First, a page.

What do dog grooming and maintenance have in common? Thom Knudsen. In his free time, Thom not only grooms dogs, but he is also a talented musician. As a kid, he began fixing things with his grandfather and learned early on the unique ability to spread joy through such a practical skill. Thom got his musical tendencies from his mother, who used to sing rock and roll in the car with him growing up. He now has his own home recording studio that he shares with his four daughters. Professionally, Thom works as the Maintenance Coordinator for American Blending and Filling. At his facility, the company fills bottles with fluids that go on or in your body – everything from shampoo to Windex to toothpaste. Because of Thom, people can rely on the products that his company makes to in turn make their lives better, easier, cleaner, or make them smell better.
Thom says, “We fill bottles and I’ve never felt closer to the community than I do now, because the bottles that I support and help make end up at stores right next door to me. I can go into almost any store and find the products that have been made on the machines that I worked on…It’s like making something and giving it to your friend and then they pay you for it – except now I have a lot of friends. I consider them people who trust my work as a mechanic to make the machines make the things they use.”
Thom Knudsen, thank you for everything that you do. Your love for learning, passion for helping people, and desire to spread joy are so refreshing and so genuine.
How did you get started in maintenance?
My family is a big military family and I grew up around a lot of mechanics. My mechanical inclination definitely came from my grandfather; he had a really magical skill with fixing things and making things better. I was always taking things apart in his garage, and not necessarily putting them back together. I ended up with a lot of broken toys, but eventually learned how to fix them by watching him reassemble different things just from watching him. He and my grandmother used to go to the junkyard and old sewing machines, furniture, anything really to tinker with and they always ended up better than before. He’s only 5’1” but when I was a kid, he used to be a giant to me – not only because of size but because I looked up to him so much for what he could do with stuff. Now, I stand at 6’6” so he’s definitely not the giant anymore, but still gave me my love for fixing machines for other people.
When my first daughter was about to be born, I went to trade school for welding. I thought from there that I would go into production welding. In 2011, my instructor helped me get a job in maintenance. I didn’t know what it was at the time, but ended up joining Stericycle doing maintenance in a facility that processes medical waste. My welding background helped me some, but I learned so much on the job. I can’t stress enough the importance of learning alongside people who’ve done it before.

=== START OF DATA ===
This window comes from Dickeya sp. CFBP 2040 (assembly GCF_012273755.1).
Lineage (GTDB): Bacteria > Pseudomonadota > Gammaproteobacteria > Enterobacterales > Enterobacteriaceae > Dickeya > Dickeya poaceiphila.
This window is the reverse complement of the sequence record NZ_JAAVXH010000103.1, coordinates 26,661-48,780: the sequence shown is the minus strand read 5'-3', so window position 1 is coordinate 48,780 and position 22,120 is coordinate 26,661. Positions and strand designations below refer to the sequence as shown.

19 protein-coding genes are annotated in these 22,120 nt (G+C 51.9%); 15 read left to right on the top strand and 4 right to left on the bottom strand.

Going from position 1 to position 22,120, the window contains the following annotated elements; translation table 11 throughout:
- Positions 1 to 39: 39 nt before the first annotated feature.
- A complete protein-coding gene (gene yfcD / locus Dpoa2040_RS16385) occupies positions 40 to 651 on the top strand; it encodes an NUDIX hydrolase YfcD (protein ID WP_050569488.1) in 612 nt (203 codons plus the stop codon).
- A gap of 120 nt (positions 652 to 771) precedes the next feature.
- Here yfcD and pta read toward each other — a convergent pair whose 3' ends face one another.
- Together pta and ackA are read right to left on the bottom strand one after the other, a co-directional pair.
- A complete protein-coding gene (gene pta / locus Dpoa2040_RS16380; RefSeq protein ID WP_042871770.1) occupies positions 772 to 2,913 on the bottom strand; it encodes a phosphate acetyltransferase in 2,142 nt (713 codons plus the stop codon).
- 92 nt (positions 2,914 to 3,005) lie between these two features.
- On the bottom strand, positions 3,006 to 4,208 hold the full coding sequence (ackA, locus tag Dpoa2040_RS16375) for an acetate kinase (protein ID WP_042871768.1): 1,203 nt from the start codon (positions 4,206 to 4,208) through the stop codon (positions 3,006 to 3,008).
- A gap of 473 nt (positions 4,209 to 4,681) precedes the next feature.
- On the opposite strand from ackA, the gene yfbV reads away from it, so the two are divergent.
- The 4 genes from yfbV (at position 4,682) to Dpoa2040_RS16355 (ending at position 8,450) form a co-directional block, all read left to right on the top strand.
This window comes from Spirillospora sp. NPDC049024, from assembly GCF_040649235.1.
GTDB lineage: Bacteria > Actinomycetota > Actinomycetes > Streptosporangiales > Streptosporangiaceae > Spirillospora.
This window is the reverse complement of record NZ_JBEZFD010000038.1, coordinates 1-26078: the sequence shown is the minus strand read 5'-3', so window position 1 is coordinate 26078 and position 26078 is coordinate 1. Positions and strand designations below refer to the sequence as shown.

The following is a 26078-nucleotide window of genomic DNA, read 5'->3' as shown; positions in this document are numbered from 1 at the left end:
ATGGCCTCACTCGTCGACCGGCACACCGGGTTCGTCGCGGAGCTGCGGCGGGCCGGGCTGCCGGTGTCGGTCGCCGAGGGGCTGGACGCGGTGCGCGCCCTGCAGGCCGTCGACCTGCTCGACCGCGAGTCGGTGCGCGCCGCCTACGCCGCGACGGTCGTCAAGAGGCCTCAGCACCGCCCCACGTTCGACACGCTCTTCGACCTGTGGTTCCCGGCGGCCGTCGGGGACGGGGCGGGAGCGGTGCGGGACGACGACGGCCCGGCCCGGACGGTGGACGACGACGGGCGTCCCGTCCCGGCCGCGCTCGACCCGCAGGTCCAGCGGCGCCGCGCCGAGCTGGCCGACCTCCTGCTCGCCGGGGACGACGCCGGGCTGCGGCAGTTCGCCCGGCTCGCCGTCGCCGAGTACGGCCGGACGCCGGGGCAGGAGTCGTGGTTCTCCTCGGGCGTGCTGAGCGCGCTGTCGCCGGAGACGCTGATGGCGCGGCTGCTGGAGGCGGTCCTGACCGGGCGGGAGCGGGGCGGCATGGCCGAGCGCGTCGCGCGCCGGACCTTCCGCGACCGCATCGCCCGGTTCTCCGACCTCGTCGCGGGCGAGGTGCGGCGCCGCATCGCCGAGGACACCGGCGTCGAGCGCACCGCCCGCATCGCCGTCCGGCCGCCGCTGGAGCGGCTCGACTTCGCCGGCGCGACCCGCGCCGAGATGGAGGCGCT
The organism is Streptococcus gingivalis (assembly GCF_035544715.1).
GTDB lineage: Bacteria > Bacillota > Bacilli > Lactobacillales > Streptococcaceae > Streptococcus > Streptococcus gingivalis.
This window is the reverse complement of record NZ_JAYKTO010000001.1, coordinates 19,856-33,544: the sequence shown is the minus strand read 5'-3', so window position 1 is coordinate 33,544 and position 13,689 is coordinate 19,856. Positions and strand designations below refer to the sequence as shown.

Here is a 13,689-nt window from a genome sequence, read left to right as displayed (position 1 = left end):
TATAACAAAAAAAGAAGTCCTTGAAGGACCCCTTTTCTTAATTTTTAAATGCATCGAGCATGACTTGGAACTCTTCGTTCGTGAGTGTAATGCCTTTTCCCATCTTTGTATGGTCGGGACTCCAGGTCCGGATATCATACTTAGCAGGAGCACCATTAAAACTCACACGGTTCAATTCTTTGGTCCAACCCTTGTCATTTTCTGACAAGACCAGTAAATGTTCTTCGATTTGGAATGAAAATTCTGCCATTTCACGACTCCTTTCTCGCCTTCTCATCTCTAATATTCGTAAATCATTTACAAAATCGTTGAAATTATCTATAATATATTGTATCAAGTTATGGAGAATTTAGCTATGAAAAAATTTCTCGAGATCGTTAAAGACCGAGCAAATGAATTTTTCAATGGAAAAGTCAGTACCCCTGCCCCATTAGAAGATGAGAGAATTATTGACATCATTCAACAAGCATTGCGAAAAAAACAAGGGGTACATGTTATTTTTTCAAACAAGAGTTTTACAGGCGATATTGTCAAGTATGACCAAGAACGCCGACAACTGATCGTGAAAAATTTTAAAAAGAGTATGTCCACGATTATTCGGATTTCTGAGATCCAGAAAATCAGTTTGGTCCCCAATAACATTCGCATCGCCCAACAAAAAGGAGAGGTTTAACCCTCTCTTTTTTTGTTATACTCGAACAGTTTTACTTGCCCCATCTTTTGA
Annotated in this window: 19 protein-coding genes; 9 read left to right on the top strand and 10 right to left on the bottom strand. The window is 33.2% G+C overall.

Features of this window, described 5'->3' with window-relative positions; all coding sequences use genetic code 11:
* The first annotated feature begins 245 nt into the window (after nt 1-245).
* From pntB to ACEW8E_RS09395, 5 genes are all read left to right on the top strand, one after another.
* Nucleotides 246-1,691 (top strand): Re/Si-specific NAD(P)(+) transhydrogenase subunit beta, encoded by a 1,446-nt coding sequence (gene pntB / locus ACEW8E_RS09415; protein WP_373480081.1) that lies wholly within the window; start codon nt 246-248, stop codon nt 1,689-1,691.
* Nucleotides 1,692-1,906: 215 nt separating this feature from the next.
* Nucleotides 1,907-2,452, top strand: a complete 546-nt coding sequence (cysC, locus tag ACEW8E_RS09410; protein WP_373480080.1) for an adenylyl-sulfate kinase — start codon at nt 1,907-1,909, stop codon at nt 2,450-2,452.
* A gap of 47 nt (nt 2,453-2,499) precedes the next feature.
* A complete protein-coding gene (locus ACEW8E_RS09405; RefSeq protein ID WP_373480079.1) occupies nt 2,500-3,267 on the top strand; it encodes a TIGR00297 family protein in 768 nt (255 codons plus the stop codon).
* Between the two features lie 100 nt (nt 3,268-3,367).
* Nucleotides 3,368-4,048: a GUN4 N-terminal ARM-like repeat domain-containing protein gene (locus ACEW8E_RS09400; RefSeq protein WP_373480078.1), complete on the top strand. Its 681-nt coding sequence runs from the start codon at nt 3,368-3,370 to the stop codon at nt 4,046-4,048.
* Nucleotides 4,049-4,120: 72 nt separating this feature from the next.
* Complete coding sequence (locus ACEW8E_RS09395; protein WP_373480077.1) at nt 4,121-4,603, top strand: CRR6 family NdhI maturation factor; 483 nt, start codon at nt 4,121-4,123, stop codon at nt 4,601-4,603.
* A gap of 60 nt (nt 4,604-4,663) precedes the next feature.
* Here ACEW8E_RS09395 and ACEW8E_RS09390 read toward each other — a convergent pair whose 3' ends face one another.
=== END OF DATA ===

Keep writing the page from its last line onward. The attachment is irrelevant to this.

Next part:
My role there changed as I developed a skill and a passion for using software for maintenance. I began to spread the word about digitizing efforts and creating a record of everything that we’re doing.
I left that company to work for an auto-parts manufacturing company, but now I work for American Blending & Filling as the Maintenance Coordinator. I recently got a promotion so now I have eight people working under me, and it’s my job to coordinate them correctly to run all of the machines. If I don’t do my job well, there’s no way they can do their jobs well. It’s a practical skill to have to be able to fix things and make them work well. But, it’s also one of the ways you can spread joy in people’s lives – by giving them something that they can rely on.
What is one of your proudest achievements?
I have two – one is mine and one isn’t as much my own. One of my proudest achievements I felt on a day when I was driving in the car with my daughters on a trip. I worked a lot with my kids before school to start helping them read and do math. So, we were driving together one day and we passed a billboard and, about a minute later, my kid says the entire sentence that was on the billboard. I was so shocked that I started crying while I was driving. It was a really special moment for me because it had all come together for her and she understood something about the world that I wanted her to – that there’s information out there that you can’t understand until you learn to read. The most important thing that I’ve achieved is not just that I’ve had kids, but that I’ve supported their education beyond being in school and parented them in ways that supplemented what they’ll learn in school.
The other achievement that I’m proudest of is being promoted to the position I’m in today. It’s a good feeling being in this position and I have really great guys under me. I feel like a leader and I have a lot of responsibility. I’m still learning leadership skills, but I earned this promotion and am loving every minute of it. Also, I’m proud I won 2nd place at the Pinewood Derby without cheating. Everyone else was cheating, but I kept within spec and I got second place!
What is one thing you wish people knew about your job?
I wish people knew how fun it can be and I wish people knew what goes into it. It’s not just that I can use a wrench or read a manual. Anyone can do those things. There are other aspects of it – paying attention, being kind and respectful of your coworkers, staying accountable, being honest. I wish people knew that if you put all of those qualities into action, your work can be fun. I try to remain positive and I know that at the end of the day, I did everything I could to support people.